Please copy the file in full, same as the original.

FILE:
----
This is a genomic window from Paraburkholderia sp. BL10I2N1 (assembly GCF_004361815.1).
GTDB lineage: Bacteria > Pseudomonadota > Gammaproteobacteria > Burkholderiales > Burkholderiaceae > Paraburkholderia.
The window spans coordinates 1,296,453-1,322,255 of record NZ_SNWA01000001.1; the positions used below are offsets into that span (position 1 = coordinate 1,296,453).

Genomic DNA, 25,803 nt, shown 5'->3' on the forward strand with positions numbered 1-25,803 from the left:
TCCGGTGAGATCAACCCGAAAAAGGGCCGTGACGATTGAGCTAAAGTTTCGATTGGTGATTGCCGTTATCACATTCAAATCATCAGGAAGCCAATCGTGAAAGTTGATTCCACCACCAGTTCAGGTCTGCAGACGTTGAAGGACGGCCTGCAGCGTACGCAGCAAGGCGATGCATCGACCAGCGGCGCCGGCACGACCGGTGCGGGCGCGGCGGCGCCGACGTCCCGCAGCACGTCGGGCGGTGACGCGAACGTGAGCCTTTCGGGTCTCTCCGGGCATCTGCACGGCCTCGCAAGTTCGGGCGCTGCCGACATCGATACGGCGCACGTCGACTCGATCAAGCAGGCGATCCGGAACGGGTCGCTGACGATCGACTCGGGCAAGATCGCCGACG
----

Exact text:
This is a genomic window from Paraburkholderia sp. BL10I2N1 (assembly GCF_004361815.1).
GTDB lineage: Bacteria > Pseudomonadota > Gammaproteobacteria > Burkholderiales > Burkholderiaceae > Paraburkholderia.
The window spans coordinates 1,296,453-1,322,255 of record NZ_SNWA01000001.1; the positions used below are offsets into that span (position 1 = coordinate 1,296,453).

Genomic DNA, 25,803 nt, shown 5'->3' on the forward strand with positions numbered 1-25,803 from the left:
TCCGGTGAGATCAACCCGAAAAAGGGCCGTGACGATTGAGCTAAAGTTTCGATTGGTGATTGCCGTTATCACATTCAAATCATCAGGAAGCCAATCGTGAAAGTTGATTCCACCACCAGTTCAGGTCTGCAGACGTTGAAGGACGGCCTGCAGCGTACGCAGCAAGGCGATGCATCGACCAGCGGCGCCGGCACGACCGGTGCGGGCGCGGCGGCGCCGACGTCCCGCAGCACGTCGGGCGGTGACGCGAACGTGAGCCTTTCGGGTCTCTCCGGGCATCTGCACGGCCTCGCAAGTTCGGGCGCTGCCGACATCGATACGGCGCACGTCGACTCGATCAAGCAGGCGATCCGGAACGGGTCGCTGACGATCGACTCGGGCAAGATCGCCGACG